Carolyn Baker and others (such as Rob Hopkins) reckon that a crucial point is that transition needs to concern itself with not just the hand and the head but also with the heart. In a recent article she reveals(?) that grieving is (supposedly) a necessary, beneficial, part of adaption to traumatic change. (PS: In her pages you always have to scroll down past the introductory blurb to get to the article.)
Unlike these nice, pleasant, successful people, I don't just write and theorise about coping with extreme adversity. I have survived many years of adversity such as would have wiped out these others several times over. In the real world, not all problems have solutions. Not all victims of injustice come out as survivors.
Consider for instance my situation in recent years. I had at last discovered the cause of my chronic invalidity, as due to the dental mercury poisoning by the NHS which still pretends that no such illness exists, and I do not have the ~£10,000 to remove this mercury from my teeth. Due to decades of chronic fatigue I had few friends to speak of and none close and nearby to lean on.
Then in 2005 I was plunged into a horrendous harassment crisis. I found myself sharing my house with a violent deceitful lifestyle alcoholic lifestyle criminal in the adjacent flat. Plus all the like alco-criminals drawn magnet-like from all around. Simultaneously with being threatened on the violence front, I was also threatened by the housing "cooperative" continuing with conspiring and attacking me on a more institutional front. I struggled to write the reports on their criminality and thereafter the book linked on that website.
Then they started their corrupt legal action for my eviction. Then in 2007 the evil liar judges Truman, MacDuff and McKenna told a huge pile of lies with the result that I was suddenly forced out of my home of 17 years, just about immediately. Even though I had nowhere to go. As it happened, Mohammed my neighbour of 15 years had a barely inhabitable hovel nearly unoccupied at the time, which I was able to move some of my things to. Else I doubt I'd be alive and writing this now.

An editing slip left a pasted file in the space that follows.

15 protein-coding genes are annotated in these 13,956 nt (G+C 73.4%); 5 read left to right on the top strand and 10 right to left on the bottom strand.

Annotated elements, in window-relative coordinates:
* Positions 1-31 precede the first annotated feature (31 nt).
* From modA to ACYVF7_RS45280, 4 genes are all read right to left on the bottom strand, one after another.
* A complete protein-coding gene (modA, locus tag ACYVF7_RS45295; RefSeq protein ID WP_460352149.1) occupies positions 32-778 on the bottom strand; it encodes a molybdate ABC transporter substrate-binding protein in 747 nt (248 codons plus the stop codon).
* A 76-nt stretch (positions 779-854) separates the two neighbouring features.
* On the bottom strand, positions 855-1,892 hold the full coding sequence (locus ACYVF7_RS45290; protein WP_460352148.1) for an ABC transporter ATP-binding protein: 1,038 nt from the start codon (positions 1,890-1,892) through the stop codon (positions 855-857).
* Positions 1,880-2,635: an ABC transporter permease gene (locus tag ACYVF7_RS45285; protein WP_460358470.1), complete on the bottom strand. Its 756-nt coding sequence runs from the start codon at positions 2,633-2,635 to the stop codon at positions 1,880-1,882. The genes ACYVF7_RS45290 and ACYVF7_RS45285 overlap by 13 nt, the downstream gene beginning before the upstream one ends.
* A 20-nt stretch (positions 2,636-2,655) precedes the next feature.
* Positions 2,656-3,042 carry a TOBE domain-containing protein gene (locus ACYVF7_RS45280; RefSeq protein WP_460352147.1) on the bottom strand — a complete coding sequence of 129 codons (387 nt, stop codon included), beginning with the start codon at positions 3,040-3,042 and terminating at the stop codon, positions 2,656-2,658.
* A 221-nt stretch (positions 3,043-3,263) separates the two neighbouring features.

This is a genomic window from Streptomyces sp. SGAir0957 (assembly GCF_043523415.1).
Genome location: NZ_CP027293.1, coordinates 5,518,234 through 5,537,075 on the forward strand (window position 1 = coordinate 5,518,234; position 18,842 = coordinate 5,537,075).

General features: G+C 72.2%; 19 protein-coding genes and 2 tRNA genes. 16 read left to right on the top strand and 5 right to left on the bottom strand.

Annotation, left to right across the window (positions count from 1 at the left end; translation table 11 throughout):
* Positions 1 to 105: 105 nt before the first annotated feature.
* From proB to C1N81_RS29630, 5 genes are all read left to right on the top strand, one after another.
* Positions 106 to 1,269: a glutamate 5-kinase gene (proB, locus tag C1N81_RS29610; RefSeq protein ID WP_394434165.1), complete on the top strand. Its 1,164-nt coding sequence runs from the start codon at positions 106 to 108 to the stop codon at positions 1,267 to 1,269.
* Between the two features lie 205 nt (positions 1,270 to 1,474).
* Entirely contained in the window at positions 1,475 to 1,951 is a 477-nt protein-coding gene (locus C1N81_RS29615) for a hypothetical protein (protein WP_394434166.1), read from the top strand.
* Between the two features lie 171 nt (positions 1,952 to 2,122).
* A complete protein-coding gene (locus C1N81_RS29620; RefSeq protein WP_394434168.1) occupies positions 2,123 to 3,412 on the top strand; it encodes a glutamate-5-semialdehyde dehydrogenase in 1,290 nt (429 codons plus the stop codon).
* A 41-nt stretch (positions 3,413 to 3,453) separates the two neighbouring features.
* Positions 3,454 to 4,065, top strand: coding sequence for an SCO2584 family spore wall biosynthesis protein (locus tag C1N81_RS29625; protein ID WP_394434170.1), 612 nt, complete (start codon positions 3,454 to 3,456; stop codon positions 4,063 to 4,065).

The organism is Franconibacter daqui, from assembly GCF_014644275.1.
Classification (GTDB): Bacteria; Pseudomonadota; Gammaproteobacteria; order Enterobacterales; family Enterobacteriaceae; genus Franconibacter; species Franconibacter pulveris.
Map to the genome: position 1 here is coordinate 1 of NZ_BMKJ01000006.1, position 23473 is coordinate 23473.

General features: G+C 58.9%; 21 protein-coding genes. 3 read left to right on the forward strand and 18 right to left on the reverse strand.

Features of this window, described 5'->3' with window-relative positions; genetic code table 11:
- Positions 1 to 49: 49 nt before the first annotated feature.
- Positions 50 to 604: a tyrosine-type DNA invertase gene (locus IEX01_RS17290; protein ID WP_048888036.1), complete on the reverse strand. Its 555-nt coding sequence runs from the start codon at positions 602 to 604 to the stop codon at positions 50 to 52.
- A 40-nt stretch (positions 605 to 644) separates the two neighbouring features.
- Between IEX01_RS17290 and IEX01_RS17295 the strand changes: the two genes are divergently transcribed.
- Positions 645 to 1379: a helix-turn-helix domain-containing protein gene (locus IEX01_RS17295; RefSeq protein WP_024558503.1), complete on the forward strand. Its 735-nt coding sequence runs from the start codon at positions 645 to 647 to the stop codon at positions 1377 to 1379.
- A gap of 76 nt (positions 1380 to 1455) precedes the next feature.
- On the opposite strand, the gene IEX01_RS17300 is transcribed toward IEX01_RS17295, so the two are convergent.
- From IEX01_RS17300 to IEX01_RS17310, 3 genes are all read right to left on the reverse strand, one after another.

Let's look at the situation when that falsely-granted eviction was enforced. I had been working flat out for the past 50 months to try to challenge the institutional abuses, while also trying to manage relations with the criminals making an uninhibited reign of terror in my house. I really was looking forward to defeating the legal case and then at last having a bit of a rest.
But instead I had to immediately continue even faster. I had to sort out and try to remove the tons of my possessions such as this computer I'm typing on now. I was soon physically clapped out by the impossible overwork involved. I had to walk long distances to and from the new address. Many times I was close to collapsing with exhaustion in the street. I had to do a huge amount of thinking and difficult deciding of what to do about the numerous problems that had arisen. I no longer had a phone or internet or knew my local area, or where most of my things had ended up or not.